The argument immediately reminded me of Tipper Gore’s (and the PRMC’s) fight to label explicit content in popular music. Perhaps the most benign aim of the PRMC, compulsory labeling was an uphill battle at the time. Now the black and white stickers are commonplace, accepted, and frankly quite useful. Most importantly, the stickers haven’t stopped the suggestive lyrics of the mid-80s from growing into the unabated declarations of hatred, violence, disrespect toward women, rampant drug use and consequence-free sex we enjoy today! Millions of CDs and downloads still occur, so it seems labeling is a win-win for all concerned.

In time and with the Congressional pressure Kalisher seeks, this conflict too will hopefully reach a conclusion that benefits all involved.

Choose Your Battles

This Salon article about an MIT student arrested for a hoax bomb threat is disturbing. What disturbs me about it is how some people interpret the event. Without doubt, many will view the occasion as an example of our disappearing freedoms. But freedom and responsibility are joined at the hip. Any discussion of individual rights vs. public safety has to start with the understanding that a society is more than a collection of individuals. Consequently, societies have rights that may limit how individual members express themselves.

I left a post at Salon’s Tech blog with my thoughts on the matter. An excerpt is below.

In NC we have a General Statute that says you “cannot go armed to the terror of the public”. It basically means that your right to own and carry a gun (any weapon) has some restrictions. Those restrictions are partly determined by the public’s perception to and reaction of a person walking around “strapped”.

Rissi Palmer Puts the Soul in Country

Rissi Palmer teeters on the precipitous edge of a breakthrough. No, she hasn’t discovered the cure for cancer. Well, maybe she has. Rissi Palmer is a country singer. Understand that last sentence. Rissi Palmer sings country. What I heard is definitely fresh, but her country roots are unmistakable. And her music refuses to wallow in the tar pit of “Crossover”.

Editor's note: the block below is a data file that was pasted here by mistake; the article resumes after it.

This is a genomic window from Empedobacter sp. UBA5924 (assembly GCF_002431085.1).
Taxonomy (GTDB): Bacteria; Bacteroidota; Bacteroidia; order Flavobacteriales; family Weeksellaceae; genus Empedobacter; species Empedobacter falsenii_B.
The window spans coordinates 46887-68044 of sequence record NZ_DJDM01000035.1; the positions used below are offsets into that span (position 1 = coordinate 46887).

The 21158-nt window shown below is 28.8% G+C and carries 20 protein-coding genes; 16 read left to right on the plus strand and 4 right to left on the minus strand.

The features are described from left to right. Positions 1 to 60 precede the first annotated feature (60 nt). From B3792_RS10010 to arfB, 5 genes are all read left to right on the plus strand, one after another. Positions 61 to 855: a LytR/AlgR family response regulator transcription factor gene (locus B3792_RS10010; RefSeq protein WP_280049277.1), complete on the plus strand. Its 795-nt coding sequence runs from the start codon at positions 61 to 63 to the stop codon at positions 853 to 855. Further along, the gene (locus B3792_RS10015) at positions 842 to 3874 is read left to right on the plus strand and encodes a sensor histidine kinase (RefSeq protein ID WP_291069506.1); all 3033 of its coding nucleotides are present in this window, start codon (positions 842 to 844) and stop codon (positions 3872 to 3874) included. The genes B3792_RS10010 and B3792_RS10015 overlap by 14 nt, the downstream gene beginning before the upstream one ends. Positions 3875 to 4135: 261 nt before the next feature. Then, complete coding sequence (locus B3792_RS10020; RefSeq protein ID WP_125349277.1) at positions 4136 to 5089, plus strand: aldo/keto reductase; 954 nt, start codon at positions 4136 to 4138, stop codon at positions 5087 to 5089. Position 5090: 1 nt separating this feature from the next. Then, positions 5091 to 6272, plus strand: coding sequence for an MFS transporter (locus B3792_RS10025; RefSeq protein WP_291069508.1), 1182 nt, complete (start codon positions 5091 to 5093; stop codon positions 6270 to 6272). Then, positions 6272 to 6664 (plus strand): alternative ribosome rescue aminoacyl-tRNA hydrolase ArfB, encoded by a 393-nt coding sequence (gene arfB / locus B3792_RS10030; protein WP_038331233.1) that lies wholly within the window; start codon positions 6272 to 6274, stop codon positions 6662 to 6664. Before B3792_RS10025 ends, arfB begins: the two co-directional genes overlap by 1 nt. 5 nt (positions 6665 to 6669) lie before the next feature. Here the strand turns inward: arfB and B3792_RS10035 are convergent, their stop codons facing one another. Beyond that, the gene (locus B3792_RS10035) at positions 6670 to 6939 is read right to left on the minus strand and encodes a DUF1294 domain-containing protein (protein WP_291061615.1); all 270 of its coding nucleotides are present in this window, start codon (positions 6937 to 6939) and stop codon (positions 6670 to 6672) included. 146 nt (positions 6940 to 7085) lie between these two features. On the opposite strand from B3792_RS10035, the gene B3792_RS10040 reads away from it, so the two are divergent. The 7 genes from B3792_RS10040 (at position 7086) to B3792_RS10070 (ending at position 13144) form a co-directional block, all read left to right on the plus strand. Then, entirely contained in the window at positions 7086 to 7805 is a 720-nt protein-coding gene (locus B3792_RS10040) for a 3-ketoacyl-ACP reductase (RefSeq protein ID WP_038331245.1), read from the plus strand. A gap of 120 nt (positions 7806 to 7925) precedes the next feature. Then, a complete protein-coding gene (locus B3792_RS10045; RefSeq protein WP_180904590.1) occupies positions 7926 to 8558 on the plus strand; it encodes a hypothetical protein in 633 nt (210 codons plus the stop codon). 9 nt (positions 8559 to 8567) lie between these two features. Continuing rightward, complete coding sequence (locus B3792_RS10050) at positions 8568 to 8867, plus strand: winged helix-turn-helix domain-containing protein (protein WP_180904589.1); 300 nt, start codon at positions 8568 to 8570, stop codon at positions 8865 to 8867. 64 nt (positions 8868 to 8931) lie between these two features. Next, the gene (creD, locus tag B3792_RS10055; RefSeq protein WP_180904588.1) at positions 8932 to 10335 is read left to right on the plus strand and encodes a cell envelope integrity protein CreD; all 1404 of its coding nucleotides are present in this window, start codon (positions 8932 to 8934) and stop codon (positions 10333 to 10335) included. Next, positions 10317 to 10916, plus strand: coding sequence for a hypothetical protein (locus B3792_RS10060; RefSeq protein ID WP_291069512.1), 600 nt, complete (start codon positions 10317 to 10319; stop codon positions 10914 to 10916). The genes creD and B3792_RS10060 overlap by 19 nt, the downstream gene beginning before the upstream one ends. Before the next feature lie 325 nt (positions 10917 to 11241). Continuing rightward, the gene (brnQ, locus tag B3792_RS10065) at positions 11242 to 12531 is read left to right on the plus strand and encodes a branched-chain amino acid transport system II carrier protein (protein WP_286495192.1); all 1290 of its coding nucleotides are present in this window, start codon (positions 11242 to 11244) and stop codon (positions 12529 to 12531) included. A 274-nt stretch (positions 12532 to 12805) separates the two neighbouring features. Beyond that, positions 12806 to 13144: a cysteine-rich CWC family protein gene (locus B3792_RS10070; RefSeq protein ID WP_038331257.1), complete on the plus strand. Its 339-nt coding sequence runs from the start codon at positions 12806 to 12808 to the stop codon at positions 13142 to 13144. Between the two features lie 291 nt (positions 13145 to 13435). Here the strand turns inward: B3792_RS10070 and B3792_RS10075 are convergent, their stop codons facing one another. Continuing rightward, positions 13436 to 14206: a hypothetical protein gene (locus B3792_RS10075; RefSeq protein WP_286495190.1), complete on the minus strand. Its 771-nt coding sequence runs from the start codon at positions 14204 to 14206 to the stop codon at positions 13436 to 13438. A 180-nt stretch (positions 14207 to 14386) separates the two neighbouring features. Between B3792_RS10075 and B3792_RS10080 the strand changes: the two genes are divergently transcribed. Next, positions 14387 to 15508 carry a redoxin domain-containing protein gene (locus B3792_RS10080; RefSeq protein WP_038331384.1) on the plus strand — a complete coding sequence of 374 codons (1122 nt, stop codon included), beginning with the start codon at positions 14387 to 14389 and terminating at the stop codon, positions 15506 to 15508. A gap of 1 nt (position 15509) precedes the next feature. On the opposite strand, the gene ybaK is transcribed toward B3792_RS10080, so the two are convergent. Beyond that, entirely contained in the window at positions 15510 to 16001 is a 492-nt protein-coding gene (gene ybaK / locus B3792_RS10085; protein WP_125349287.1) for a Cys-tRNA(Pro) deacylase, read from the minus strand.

Rissi also happens to be black. If the rest of her CD is good as the songs on her website, she may have cured the cancerous growth called “new country”. I don’t say this because she’s black. In fact, when you listen to her, close your eyes. Aside from a subtle round timbre and sweet warmth in her voice, you might not guess her ethnicity. So what (or who) does she sound like? Although comparisons are unavoidable, they often help a new audience place music in context until a more deliberate listen. Listening to Anybody Out There, you’d have to be deaf not to hear traces of Reba McEntire in the lilting chorus,

Is there anybody out there?
Somebody out there?
That one body out there…

Country Girl, the single apparently aimed at the CMT crowd, is the anthemic country pride song required of new singers. Yet a hint of Beyonce in the chorus livens it up without straying too far afield. All the singles at her website showcase an emotion-laden songstress belting out mature lyrics devoid of kitschy phrases and innuendo. She also writes most of her songs.

Her band’s sound is pristine, with a darling mandolin leading the pack. Some of the music has that dobro and slide “‘gator country” feel to it. The musicians may not wow you with genre-bending pyrotechnics, but they don’t confuse retread Loverboy licks for country either. Of course, my review is based on four songs I heard at her website. The rest of the upcoming album may be a disappointment, but I doubt it will.

Rissi has talent, looks, and the publicity machine necessary to succeed in today’s music world. Will she make it? It’s a tough call. The intersection of politics and music is sharply defined in the country genre. The Dixie Chicks discovered that the hard way before winning a basket full of Grammys. It’s not that Palmer is billing herself as anyone other than a country musician, but historically there have been few slots in the public spotlight for Major League black country musicians.

Remember Cleve Francis? I didn’t think so.

Recently, Cowboy Troy has made quite a stir. But stirring a pot of boiling water doesn’t make it soup. And frankly, “country-like” music isn’t country music. At least Rissi doesn’t have to battle the sexual context caused by a good-looking black man whoopin’ it up with a passel of attractive white women.

But Rissi has more going for her than golden pipes and solid songwriting. While Troy’s musical collages are decidedly niche (perhaps even gimmicky), Palmer’s music is genuine country. And it’s delivered with an honesty as sweet as homemade banana pudding.

Thank you Jet magazine for the short take on Rissi.